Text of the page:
Ignorance One of Main Contributing Factors to Crime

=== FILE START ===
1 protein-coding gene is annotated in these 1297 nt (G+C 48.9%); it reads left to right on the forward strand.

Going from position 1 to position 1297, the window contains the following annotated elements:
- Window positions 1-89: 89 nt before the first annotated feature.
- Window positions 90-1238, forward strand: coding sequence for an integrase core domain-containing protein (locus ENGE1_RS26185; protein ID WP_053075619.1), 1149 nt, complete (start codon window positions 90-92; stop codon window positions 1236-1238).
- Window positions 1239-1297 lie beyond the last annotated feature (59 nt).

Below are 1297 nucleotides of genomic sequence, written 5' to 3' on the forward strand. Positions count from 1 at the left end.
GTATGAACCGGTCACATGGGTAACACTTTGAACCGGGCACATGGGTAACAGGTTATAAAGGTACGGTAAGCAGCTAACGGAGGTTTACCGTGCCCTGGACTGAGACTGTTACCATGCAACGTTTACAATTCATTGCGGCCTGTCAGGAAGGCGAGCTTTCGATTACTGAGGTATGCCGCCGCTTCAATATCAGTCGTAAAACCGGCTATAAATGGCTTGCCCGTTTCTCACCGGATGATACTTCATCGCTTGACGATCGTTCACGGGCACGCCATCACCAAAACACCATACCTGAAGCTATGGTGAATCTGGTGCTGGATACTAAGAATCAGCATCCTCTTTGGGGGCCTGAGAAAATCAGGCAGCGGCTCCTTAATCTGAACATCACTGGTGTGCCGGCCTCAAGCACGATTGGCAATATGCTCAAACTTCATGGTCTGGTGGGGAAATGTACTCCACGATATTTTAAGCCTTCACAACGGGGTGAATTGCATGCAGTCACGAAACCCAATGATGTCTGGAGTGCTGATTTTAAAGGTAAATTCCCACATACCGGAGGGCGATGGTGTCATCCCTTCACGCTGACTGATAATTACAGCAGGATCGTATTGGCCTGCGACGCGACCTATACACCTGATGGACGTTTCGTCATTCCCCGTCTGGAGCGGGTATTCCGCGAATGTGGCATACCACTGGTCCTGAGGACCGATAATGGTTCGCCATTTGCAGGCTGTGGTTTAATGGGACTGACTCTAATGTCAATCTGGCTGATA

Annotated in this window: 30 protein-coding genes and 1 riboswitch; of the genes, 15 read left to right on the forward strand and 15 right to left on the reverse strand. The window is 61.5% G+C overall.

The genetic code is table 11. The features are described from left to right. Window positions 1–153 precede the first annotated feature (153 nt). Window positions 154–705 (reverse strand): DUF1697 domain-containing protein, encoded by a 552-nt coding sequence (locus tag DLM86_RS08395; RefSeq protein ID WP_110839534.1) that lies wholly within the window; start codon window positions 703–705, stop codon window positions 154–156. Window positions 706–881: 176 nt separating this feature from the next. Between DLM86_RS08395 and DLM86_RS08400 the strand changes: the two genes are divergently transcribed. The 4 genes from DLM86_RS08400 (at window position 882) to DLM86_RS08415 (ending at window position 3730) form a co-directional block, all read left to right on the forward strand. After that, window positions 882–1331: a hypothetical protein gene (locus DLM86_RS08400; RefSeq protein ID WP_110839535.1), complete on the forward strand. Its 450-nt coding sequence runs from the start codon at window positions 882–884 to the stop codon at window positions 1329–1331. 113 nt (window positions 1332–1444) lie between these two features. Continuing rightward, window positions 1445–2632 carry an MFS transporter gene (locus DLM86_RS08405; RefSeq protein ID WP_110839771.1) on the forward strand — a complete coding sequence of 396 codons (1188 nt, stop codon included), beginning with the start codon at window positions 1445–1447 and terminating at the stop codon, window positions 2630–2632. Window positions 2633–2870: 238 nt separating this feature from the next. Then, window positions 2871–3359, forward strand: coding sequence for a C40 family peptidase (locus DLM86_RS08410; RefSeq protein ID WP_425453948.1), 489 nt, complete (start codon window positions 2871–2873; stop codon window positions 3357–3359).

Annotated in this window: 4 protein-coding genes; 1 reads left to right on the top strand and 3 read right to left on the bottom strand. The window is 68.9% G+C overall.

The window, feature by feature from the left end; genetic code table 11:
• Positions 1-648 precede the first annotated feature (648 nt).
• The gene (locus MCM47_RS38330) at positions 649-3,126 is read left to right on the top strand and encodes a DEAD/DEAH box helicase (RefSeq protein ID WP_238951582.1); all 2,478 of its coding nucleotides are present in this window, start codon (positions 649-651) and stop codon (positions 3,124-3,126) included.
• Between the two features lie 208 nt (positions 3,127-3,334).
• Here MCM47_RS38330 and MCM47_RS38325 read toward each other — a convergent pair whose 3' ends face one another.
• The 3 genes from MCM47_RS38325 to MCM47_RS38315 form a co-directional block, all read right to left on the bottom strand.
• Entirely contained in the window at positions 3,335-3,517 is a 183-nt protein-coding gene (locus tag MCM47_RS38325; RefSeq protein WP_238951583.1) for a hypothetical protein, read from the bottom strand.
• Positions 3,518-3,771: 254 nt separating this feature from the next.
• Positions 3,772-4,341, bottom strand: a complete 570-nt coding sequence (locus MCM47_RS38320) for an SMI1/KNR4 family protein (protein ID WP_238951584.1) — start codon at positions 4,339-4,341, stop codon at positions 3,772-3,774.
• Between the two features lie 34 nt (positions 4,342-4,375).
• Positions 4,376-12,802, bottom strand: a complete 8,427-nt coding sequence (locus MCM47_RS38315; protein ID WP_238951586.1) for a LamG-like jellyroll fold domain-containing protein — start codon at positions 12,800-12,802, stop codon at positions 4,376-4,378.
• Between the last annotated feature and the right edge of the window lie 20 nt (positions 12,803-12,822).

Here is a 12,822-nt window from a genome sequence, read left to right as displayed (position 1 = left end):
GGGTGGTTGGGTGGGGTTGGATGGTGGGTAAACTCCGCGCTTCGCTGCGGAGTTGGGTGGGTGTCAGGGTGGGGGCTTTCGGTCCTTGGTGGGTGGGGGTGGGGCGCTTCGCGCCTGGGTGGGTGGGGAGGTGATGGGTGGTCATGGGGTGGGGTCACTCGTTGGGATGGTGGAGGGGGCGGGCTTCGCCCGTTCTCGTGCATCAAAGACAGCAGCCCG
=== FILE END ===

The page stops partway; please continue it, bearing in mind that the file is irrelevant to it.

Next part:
By Petronella Sibeene WINDHOEK Ignorance about most laws in the country, particularly the Combating of Rape Act 2001, remains one of the main contributing factors to crimes committed by men against women, girls and children, a recent study has revealed. The “Understanding Violent Crimes Against Women and Girls among Convicted Prisoners in Namibia: Implications for Prevention and Treatment” report tabled yesterday shows that inmates are ignorant about the law, thus the need for an educational campaign. In the past, rape meant sexual intercourse without the consent of a woman or whoever might be involved. Testimony or evidence provided by women was doubted if there were no other witnesses. Under the new Act, rape goes beyond just sexual intercourse, and one can be convicted as long as the evidence provided is substantial. “Most of the perpetrators are ignorant of what the new Rape Act constitutes and that having sex against their partner’s will is a criminal offence,” read the report. There is a need to educate men on the laws of the country especially those regarding offences against women and children, one participant suggested during the just ended SADC Conference on Violent Crimes Against These Vulnerable Groups. Lecturer in Psychology at the University of Namibia, Dr Kazuvire Veii, who was actively involved in the study, recommends that the judicial system should embark on a countrywide campaign especially on the 2001 Rape Act which re-defines rape. “It does not make sense to many men, especially those on the lower ranks of society when one says that they raped their own wives or a girlfriend of ten years,” he said. The study also shows that cultural factors, alcohol consumption, low levels of education, lack of employment, socio-economic marginalization, broken family systems and poor socialization were all contributing factors that underlie the violent crimes committed against women and children. Veii added that this problem calls for a multi-disciplinary approach. At school level, young boys and girls should be taught about how to walk out of relationships with dignity and not involve themselves in incidents that harm their ex-partners. Traditional authorities should also get involved in addressing cultural practices, and spiritual leaders should strongly teach what the scriptures recommend in terms of how husbands should love their wives, he said. Some perpetrators perceived the criminal justice system as biased towards women and that the current rehabilitation programmes for prisoners in Namibia are inadequate, especially the psychotherapeutic aspects for modifying deviant behaviour. Potential personal traits also play a role of a violent disposition, which could be assessed in advance by clinical psychologists, the report adds. Some cultural groups across the country are more prone to committing violent crimes towards women and children, a factor which, according to the research recommendation, should be considered by various stakeholders if violence in society is to be adequately addressed. Common characteristics of inmates include the age group of between 26-35 years with mostly primary education. Their marital status shows that they cohabit, and their previous employment status shows that they worked even though it was mostly manual work. The study was conducted by the Women’s Action for Development (WAD), the University of Namibia (UNAM) and the Ministry of Safety and Security.